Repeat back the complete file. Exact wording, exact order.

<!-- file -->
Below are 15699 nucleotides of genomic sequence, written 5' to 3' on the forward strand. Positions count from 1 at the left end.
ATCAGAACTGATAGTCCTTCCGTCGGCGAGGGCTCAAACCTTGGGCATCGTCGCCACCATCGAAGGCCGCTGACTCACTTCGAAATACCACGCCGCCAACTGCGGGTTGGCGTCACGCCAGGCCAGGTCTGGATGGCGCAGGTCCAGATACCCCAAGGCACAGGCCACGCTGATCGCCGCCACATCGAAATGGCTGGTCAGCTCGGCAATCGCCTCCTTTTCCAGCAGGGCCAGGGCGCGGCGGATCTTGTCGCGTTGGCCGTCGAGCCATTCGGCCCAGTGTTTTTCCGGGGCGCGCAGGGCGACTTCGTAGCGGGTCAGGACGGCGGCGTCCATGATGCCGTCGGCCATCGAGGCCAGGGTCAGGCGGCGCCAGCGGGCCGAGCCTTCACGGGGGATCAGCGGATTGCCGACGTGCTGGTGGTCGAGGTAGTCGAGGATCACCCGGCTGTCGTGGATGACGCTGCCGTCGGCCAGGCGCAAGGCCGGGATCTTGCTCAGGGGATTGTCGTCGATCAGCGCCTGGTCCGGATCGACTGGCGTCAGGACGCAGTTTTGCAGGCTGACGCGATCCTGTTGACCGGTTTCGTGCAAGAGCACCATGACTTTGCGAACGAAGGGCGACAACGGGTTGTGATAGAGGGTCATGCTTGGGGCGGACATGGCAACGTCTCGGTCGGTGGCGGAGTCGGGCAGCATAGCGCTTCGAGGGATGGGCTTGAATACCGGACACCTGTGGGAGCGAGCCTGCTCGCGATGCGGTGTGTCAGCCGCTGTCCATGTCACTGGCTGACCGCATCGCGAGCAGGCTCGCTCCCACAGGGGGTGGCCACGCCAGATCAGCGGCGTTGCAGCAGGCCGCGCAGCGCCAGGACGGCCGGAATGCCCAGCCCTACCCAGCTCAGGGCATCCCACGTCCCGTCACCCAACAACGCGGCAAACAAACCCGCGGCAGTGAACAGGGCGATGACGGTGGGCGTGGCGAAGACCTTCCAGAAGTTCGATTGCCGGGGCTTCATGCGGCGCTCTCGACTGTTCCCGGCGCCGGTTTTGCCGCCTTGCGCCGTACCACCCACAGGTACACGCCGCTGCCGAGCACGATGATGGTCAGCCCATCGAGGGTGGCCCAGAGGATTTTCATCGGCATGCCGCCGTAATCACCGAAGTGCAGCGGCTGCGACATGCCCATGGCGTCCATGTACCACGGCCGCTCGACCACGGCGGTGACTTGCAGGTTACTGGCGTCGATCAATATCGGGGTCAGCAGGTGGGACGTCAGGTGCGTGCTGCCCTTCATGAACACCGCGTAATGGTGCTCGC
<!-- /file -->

Below are 15699 nucleotides of genomic sequence, written 5' to 3' on the forward strand. Positions count from 1 at the left end.
ATCAGAACTGATAGTCCTTCCGTCGGCGAGGGCTCAAACCTTGGGCATCGTCGCCACCATCGAAGGCCGCTGACTCACTTCGAAATACCACGCCGCCAACTGCGGGTTGGCGTCACGCCAGGCCAGGTCTGGATGGCGCAGGTCCAGATACCCCAAGGCACAGGCCACGCTGATCGCCGCCACATCGAAATGGCTGGTCAGCTCGGCAATCGCCTCCTTTTCCAGCAGGGCCAGGGCGCGGCGGATCTTGTCGCGTTGGCCGTCGAGCCATTCGGCCCAGTGTTTTTCCGGGGCGCGCAGGGCGACTTCGTAGCGGGTCAGGACGGCGGCGTCCATGATGCCGTCGGCCATCGAGGCCAGGGTCAGGCGGCGCCAGCGGGCCGAGCCTTCACGGGGGATCAGCGGATTGCCGACGTGCTGGTGGTCGAGGTAGTCGAGGATCACCCGGCTGTCGTGGATGACGCTGCCGTCGGCCAGGCGCAAGGCCGGGATCTTGCTCAGGGGATTGTCGTCGATCAGCGCCTGGTCCGGATCGACTGGCGTCAGGACGCAGTTTTGCAGGCTGACGCGATCCTGTTGACCGGTTTCGTGCAAGAGCACCATGACTTTGCGAACGAAGGGCGACAACGGGTTGTGATAGAGGGTCATGCTTGGGGCGGACATGGCAACGTCTCGGTCGGTGGCGGAGTCGGGCAGCATAGCGCTTCGAGGGATGGGCTTGAATACCGGACACCTGTGGGAGCGAGCCTGCTCGCGATGCGGTGTGTCAGCCGCTGTCCATGTCACTGGCTGACCGCATCGCGAGCAGGCTCGCTCCCACAGGGGGTGGCCACGCCAGATCAGCGGCGTTGCAGCAGGCCGCGCAGCGCCAGGACGGCCGGAATGCCCAGCCCTACCCAGCTCAGGGCATCCCACGTCCCGTCACCCAACAACGCGGCAAACAAACCCGCGGCAGTGAACAGGGCGATGACGGTGGGCGTGGCGAAGACCTTCCAGAAGTTCGATTGCCGGGGCTTCATGCGGCGCTCTCGACTGTTCCCGGCGCCGGTTTTGCCGCCTTGCGCCGTACCACCCACAGGTACACGCCGCTGCCGAGCACGATGATGGTCAGCCCATCGAGGGTGGCCCAGAGGATTTTCATCGGCATGCCGCCGTAATCACCGAAGTGCAGCGGCTGCGACATGCCCATGGCGTCCATGTACCACGGCCGCTCGACCACGGCGGTGACTTGCAGGTTACTGGCGTCGATCAATATCGGGGTCAGCAGGTGGGACGTCAGGTGCGTGCTGCCCTTCATGAACACCGCGTAATGGTGCTCGC